zone one - it was new york city

*** The following is a chunk from the Epilogue of my dissertation. In a moment of poetic justice I am cannibalizing it into a sharper reflective section. Who wants to do readings in their conclusion anyway? This was largely influenced by Andrew Hoberek’s excellent review of Whitehead’s zombie novel (the full citation appears in my citations). So if you’re looking for a place to dig into that novel, I would start there. ***

With three long chapters titled “Friday,” “Saturday,” and “Sunday,” Zone One describes the passing of three days in the titular segment of Manhattan. The protagonist Mark Spitz is part of Omega Unit, and along with the gaunt Gary and the ever-practical unit leader Kaitlyn he moves up and down office towers and apartment blocks searching for any remaining “skels” or “stragglers.”[i] Skels resemble a typical zombie—hungry for human flesh, in a state of decomposition, more dangerous in groups, and vicious—the stragglers, less so. The latter are Whitehead’s contribution to the zombie plot: stragglers just stand or sit or lie and stare. They are skels that have thoroughly checked out; they often return to a fixed place, perhaps still meaningful to some recess of muscle or blood memory, and just wait. Omega unit’s mission is straightforward: clear each room, dispatch any skel found there, and record everything. However clear the plot is, the story must be pieced together through the regular digressions of the third person limited narrator, who fills the reader in on Mark Spitz’s story from the time of the ruin through to the present. The narrator’s dislocation and overlap with Mark Spitz dislodges a similar correspondence in earlier post-apocalyptic novels, from Stewart’s Earth Abides to Brin’s The Postman. There is no ruse of history here, instead Mark Spitz’s mediocrity, rather than his exceptionalism, is the root cause of his survival and the basis for his radical anti-post-apocalyptic decision at the end of the novel.

The narrator’s digressions cannot quite be characterized as flashbacks, but they are motivated by Mark Spitz’s memories. The narrator describes him as a “thorough, inveterate B,” while, in his review of the novel, Andrew Hoberek calls Mark Spitz “the modernist antihero cum superhero,” whose power of mediocrity “renders him perfectly suited to the post-Last Night world. Or so the narration, so finely calibrated that his thoughts blend seamlessly with those of the narrator, insists.”[ii] Similar to the way memory functions in The Road, this blending of memory and reflection maps the novel’s post-apocalyptic present through the affective attachment Mark Spitz maintains with the past. Unlike the way McCarthy’s novel maintained a distinct sparseness, Whitehead’s novel draws on popular and mass culture to fill in the gaps in the narrative. For instance, Mark Spitz identifies a skel in the first group he encounters as reminiscent of an old grade school teacher who had a hairdo called “a Marge, after Marge Halstead, the charmingly klutzy actress who’d trademarked it in the old days of red carpets and flirty tete-a-tetes on late-night chat shows.”[iii] This kind of reference shuffles the typical trope of zombie stories—rather than having to kill his friends (i.e. “I had to kill her, she was going to turn”) he dispatches unknowns but only after assigning them affective weight from his memory. But, memory in the novel does not only originate from within the individual; instead, the city itself seems to be able to project something resembling a memory.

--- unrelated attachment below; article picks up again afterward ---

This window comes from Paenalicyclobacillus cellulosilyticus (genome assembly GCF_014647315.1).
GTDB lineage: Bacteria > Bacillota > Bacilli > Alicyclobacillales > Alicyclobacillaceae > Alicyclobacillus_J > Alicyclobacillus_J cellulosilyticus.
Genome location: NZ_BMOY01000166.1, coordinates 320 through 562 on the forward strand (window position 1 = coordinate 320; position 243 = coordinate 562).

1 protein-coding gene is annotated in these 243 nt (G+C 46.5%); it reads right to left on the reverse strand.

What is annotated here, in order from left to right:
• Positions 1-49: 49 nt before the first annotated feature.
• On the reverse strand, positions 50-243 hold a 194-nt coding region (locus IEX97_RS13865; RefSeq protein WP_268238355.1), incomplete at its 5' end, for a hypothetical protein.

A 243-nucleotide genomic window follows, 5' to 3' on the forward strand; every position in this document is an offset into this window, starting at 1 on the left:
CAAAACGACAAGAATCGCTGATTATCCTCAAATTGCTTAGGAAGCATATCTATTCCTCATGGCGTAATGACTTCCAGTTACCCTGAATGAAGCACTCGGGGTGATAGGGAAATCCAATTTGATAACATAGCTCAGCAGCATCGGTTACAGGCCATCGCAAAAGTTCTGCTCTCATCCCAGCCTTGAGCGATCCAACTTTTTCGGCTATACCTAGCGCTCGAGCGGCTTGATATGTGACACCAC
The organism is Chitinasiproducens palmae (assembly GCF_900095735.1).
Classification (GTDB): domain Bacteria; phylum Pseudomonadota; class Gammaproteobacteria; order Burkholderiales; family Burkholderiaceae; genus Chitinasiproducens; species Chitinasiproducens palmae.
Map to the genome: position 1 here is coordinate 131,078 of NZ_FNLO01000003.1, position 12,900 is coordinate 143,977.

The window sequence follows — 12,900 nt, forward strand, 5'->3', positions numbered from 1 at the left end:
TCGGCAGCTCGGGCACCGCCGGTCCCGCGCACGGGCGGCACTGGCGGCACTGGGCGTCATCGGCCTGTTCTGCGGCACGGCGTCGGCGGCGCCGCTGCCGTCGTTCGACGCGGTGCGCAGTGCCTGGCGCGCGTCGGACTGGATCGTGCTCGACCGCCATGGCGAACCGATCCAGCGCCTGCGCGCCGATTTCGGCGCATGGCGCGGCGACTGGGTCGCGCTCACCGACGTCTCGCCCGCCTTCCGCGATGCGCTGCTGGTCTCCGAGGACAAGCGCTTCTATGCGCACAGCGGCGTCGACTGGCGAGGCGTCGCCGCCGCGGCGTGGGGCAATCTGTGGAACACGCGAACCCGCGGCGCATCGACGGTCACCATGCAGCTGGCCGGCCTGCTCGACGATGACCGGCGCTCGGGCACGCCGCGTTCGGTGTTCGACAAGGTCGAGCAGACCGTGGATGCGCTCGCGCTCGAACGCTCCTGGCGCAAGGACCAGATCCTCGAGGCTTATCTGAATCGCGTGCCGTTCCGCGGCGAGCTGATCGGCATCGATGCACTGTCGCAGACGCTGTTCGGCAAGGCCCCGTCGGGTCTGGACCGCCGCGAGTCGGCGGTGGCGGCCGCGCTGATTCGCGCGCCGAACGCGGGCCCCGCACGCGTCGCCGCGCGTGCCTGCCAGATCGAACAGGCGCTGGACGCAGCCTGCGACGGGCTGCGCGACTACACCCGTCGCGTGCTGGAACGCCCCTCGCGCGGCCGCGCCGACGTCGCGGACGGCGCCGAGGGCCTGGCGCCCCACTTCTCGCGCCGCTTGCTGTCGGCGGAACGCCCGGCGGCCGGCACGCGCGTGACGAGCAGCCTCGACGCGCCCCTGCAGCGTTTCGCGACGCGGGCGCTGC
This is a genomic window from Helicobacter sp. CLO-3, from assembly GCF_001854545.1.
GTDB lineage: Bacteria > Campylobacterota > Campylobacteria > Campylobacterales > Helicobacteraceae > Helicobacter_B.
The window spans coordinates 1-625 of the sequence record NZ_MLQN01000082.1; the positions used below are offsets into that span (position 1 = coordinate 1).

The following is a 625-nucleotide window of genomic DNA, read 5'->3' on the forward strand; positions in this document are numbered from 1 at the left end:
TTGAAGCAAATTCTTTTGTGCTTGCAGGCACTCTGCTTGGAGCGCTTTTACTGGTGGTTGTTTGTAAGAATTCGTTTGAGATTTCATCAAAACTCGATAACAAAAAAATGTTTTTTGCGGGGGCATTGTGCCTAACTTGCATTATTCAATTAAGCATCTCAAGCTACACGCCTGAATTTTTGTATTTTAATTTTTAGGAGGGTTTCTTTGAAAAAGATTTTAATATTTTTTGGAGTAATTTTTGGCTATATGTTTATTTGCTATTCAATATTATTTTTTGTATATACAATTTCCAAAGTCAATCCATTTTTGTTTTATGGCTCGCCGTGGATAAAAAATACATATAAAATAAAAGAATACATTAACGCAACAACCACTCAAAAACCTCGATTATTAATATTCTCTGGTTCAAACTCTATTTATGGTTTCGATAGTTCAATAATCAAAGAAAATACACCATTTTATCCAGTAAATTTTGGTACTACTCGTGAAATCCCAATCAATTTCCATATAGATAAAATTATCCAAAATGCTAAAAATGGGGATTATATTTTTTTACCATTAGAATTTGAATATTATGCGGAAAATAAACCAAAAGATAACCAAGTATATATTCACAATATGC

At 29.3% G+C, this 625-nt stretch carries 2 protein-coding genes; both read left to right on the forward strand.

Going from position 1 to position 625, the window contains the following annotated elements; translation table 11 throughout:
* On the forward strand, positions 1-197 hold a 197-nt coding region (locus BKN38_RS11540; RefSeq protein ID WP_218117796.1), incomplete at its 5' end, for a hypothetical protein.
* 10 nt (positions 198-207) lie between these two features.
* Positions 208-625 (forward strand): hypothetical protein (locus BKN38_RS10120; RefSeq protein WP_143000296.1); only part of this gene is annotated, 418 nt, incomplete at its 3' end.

In an incredible passage from early in the novel, the city becomes the subject, deindividuating any of its particular denizens and reframing the apocalyptic event of the novel as another in a long line of reformations and reshapings that have changed the composition of Manhattan. Mark Spitz used to visit his uncle there. He would stare and look out the window at the city:

He remembered how things used to be, the customs of the skyline. Up and down the island the buildings collided, they humiliated runts through verticality and ambition, sulked in one another’s shadows. Inevitability was mayor, term after term, yesterday’s old masters, stately named and midwife by once-famous architects, were insulted by the soot of combustion engines and by technological advances in construction. Time chiseled at elegant stonework, which swirled or plummeted to the sidewalk in dust and chips and chunks. Behind the façades their insides were butchered reconfigured, rewired according to the next era’s new theories of utility. Classic six into honeycomb, sweatshop killing floor into cordoned cubical mill. In every neighbourhood the imperfect in their fashion awaited the wrecking ball and their bones were melted down to help their replacements surpass them, steel into steel. The new buildings in wave upon wave drew themselves out of the rubble, shaking off the past like immigrants. The addresses remained the same and so did the flawed philosophies. It wasn’t anyplace else. It was New York City.[iv]